Forum for Science, Industry and Business

Sponsored by:     3M 
Search our Site:

 

Multi-species genome comparison sheds new light on evolutionary processes, cancer mutations

22.07.2005


NHGRI researchers contribute dog data to groundbreaking study



An international team that includes researchers from the National Human Genome Research Institute (NHGRI), part of the National Institutes of Health (NIH), has discovered that mammalian chromosomes have evolved by breaking at specific sites rather than randomly as long thought – and that many of the breakage hotspots are also involved in human cancer.
In a study published in the July 22 issue of the journal Science, a team of 25 scientists from the United States, France and Singapore compared the organization of the chromosomes of eight mammalian species: human, mouse, rat, cow, pig, dog, cat and horse. Using sophisticated computer software to align and compare the mammals’ genetic material, or genomes, the team determined that chromosomes tend to break in the same places as species evolve, resulting in rearrangements of their DNA. Prior to the discovery of these breakage hotspots, the prevailing view among scientists was that such rearrangements occurred at random locations.

"This study shows the tremendous power of using multi-species genome comparisons to understand evolutionary processes, including those with potential relevance to human disease," said NHGRI Scientific Director Eric D. Green, M.D., Ph.D. "The dog genome map generated by NHGRI researchers and their collaborators played a key role in these new analyses. Furthermore, the team took full advantage of the wealth of human, mouse and rat genome sequence data generated by the recently completed Human Genome Project."



Chromosomes are the threadlike "packages" of DNA located in the nucleus of each cell. When cells divide, a chromosome occasionally breaks and the fragment can get stuck onto another chromosome. In addition, fragments may break off from two different chromosomes and swap places.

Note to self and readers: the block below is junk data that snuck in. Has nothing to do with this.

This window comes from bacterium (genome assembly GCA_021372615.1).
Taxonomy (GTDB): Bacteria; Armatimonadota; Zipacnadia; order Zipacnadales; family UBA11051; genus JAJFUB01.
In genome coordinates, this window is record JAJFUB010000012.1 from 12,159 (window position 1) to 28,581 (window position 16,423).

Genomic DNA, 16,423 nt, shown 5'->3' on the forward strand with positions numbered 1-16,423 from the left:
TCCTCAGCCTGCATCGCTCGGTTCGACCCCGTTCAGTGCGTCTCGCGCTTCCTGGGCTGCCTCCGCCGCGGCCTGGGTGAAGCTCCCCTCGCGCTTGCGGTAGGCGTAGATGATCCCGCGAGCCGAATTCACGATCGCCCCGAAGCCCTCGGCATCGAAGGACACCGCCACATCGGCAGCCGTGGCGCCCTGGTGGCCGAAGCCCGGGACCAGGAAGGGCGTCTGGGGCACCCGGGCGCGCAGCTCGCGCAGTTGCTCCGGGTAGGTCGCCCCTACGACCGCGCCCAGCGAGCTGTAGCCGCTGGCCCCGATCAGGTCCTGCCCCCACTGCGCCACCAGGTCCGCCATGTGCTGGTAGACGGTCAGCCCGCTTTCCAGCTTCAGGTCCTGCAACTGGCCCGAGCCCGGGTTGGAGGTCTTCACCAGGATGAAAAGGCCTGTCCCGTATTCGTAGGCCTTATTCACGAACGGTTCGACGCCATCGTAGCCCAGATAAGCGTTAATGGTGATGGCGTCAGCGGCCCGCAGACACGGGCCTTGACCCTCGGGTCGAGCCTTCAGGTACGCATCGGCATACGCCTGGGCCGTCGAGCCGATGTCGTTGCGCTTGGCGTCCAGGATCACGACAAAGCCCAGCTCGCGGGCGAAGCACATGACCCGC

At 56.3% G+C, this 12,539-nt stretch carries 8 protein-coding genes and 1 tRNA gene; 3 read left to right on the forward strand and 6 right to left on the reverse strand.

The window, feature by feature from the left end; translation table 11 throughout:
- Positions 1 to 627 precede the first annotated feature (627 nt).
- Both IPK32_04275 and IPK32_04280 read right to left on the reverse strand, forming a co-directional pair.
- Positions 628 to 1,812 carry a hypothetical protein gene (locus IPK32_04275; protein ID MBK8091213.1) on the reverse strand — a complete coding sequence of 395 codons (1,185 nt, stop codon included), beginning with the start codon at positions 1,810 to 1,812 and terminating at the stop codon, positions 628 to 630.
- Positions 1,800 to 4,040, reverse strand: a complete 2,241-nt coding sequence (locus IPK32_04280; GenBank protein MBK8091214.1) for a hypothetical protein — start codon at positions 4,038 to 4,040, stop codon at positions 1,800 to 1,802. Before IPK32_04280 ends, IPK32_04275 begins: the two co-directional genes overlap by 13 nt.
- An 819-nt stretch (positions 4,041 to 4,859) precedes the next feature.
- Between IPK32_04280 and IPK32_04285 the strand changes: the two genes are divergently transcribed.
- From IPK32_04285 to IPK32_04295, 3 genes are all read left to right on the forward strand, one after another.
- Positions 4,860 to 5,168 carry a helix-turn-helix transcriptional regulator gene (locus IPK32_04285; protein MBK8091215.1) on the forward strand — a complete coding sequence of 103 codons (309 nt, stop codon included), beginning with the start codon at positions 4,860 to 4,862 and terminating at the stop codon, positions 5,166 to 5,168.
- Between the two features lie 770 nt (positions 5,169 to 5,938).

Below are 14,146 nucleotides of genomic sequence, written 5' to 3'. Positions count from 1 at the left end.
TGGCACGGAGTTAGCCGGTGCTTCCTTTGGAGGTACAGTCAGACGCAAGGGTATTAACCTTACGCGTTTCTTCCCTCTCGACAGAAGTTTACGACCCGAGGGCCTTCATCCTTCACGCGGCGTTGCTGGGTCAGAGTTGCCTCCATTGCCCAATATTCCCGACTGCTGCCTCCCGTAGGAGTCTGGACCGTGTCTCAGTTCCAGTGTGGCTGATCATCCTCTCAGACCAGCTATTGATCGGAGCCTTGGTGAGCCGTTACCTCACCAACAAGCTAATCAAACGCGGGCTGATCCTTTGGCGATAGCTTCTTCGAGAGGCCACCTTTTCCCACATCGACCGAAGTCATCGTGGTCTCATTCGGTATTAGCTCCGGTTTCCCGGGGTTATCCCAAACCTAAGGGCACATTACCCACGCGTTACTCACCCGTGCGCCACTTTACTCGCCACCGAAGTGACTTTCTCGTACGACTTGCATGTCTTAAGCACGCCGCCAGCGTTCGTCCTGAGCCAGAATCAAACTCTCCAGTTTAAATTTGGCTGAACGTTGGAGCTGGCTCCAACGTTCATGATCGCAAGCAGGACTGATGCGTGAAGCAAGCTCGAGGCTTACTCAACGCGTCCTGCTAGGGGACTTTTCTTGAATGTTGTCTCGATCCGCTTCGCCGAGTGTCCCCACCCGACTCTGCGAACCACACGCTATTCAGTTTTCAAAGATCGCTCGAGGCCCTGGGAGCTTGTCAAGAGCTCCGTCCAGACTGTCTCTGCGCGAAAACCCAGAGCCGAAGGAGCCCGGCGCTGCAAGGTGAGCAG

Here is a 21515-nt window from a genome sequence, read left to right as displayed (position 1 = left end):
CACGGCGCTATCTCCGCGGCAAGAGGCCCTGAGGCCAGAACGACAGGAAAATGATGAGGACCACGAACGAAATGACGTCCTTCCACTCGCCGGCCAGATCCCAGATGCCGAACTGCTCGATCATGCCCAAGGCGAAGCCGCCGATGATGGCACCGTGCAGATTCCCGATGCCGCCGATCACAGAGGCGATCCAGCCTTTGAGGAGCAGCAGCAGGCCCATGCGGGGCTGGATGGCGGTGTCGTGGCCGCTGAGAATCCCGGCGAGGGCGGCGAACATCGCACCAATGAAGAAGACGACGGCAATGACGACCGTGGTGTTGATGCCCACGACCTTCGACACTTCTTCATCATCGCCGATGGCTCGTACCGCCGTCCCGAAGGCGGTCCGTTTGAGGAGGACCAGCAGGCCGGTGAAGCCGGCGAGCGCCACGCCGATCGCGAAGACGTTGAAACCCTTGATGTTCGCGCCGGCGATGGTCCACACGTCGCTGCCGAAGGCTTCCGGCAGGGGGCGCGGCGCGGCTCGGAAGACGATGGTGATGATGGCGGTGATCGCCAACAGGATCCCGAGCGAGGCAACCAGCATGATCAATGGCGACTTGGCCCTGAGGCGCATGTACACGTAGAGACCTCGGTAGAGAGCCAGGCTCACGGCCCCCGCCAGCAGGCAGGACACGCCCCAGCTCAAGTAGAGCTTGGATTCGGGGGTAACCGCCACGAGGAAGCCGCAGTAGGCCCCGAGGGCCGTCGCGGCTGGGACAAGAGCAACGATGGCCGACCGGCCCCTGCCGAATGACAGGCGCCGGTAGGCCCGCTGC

Chromosomal breakages, also referred to as translocations, are thought to be important in terms of evolution. When chromosomes break in egg or sperm cells, opportunities arise for the rearrangement of DNA in the resulting offspring. Such inheritable rearrangements may be lethal or cause disease. However, in some cases, the breaks may lead to the production of new or altered proteins with potential to benefit an organism. In addition to their evolutionary implications, chromosomal translocations are known to contribute to the development or progression of many types of cancer.

In their paper, researchers report that the chromosomal abnormalities most frequently associated with human cancer are far more likely to occur in or near the evolutionary breakage hotspots than are less common types of cancer-associated abnormalities. Researchers theorize that the rearrangements seen near breakage hotspots may activate genes that trigger cancer and/or inactivate genes that normally suppress cancer. However, they emphasize that far more work remains to be done to clarify the relationship between cancer and the breakage hotspots. One thing researchers have determined is that the regions immediately flanking the breakage hotspots contain more genes, on average, than the rest of the genome.

The team was led by Harris A. Lewin, Ph.D., of the University of Illinois at Urbana-Champaign, and William J. Murphy, Ph.D., of Texas A&M University in College Station. Mapping data for the dog genome were provided by NHGRI’s Elaine Ostrander, Ph.D., and Heidi G. Parker, Ph.D., along with scientists from the French National Center for Scientific Research at the University of Rennes. Other study participants were from the National Cancer Institute, the Genome Institute of Singapore and the University of California at San Diego.

"Science tells us that the most effective tool we currently have to understand our own genome is to compare it with the genomes of other organisms. With each new genome that we sequence, we move closer to filling the gaps in our knowledge," said Dr. Ostrander, who is chief of the Cancer Genetics Branch in NHGRI’s Division of Intramural Research.

The multi-species comparison published in Science also yielded surprising results about the rate at which chromosomal evolution occurs. Based on an analysis that included a computer-generated reconstruction of the genomes of long-extinct mammals, researchers found the rate of chromosomal evolution among mammals dramatically accelerated following the extinction of the dinosaurs about 65 million years ago.